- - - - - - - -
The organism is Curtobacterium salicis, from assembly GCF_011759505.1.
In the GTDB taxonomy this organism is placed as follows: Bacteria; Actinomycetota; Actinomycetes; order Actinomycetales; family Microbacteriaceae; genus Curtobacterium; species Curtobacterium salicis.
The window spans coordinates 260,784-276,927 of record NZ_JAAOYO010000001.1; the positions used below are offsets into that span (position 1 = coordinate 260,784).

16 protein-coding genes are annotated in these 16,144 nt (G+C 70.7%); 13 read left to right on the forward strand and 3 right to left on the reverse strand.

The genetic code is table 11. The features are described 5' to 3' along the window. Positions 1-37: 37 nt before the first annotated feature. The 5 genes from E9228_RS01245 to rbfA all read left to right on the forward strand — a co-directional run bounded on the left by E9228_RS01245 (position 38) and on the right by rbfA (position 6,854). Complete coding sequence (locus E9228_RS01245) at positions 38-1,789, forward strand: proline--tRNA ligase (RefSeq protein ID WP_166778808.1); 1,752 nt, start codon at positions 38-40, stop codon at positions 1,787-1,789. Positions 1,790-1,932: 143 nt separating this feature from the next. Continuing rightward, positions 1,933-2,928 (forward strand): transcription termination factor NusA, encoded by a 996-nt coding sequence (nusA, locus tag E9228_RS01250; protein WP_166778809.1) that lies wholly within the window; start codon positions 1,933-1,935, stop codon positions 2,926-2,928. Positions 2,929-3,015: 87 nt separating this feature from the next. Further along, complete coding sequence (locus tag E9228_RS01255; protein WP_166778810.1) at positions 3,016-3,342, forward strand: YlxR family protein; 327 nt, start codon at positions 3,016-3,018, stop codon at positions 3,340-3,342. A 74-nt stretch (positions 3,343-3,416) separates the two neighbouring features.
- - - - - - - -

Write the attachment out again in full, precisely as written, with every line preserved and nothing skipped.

The organism is Curtobacterium salicis, from assembly GCF_011759505.1.
In the GTDB taxonomy this organism is placed as follows: Bacteria; Actinomycetota; Actinomycetes; order Actinomycetales; family Microbacteriaceae; genus Curtobacterium; species Curtobacterium salicis.
The window spans coordinates 260,784-276,927 of record NZ_JAAOYO010000001.1; the positions used below are offsets into that span (position 1 = coordinate 260,784).

16 protein-coding genes are annotated in these 16,144 nt (G+C 70.7%); 13 read left to right on the forward strand and 3 right to left on the reverse strand.

The genetic code is table 11. The features are described 5' to 3' along the window. Positions 1-37: 37 nt before the first annotated feature. The 5 genes from E9228_RS01245 to rbfA all read left to right on the forward strand — a co-directional run bounded on the left by E9228_RS01245 (position 38) and on the right by rbfA (position 6,854). Complete coding sequence (locus E9228_RS01245) at positions 38-1,789, forward strand: proline--tRNA ligase (RefSeq protein ID WP_166778808.1); 1,752 nt, start codon at positions 38-40, stop codon at positions 1,787-1,789. Positions 1,790-1,932: 143 nt separating this feature from the next. Continuing rightward, positions 1,933-2,928 (forward strand): transcription termination factor NusA, encoded by a 996-nt coding sequence (nusA, locus tag E9228_RS01250; protein WP_166778809.1) that lies wholly within the window; start codon positions 1,933-1,935, stop codon positions 2,926-2,928. Positions 2,929-3,015: 87 nt separating this feature from the next. Further along, complete coding sequence (locus tag E9228_RS01255; protein WP_166778810.1) at positions 3,016-3,342, forward strand: YlxR family protein; 327 nt, start codon at positions 3,016-3,018, stop codon at positions 3,340-3,342. A 74-nt stretch (positions 3,343-3,416) separates the two neighbouring features.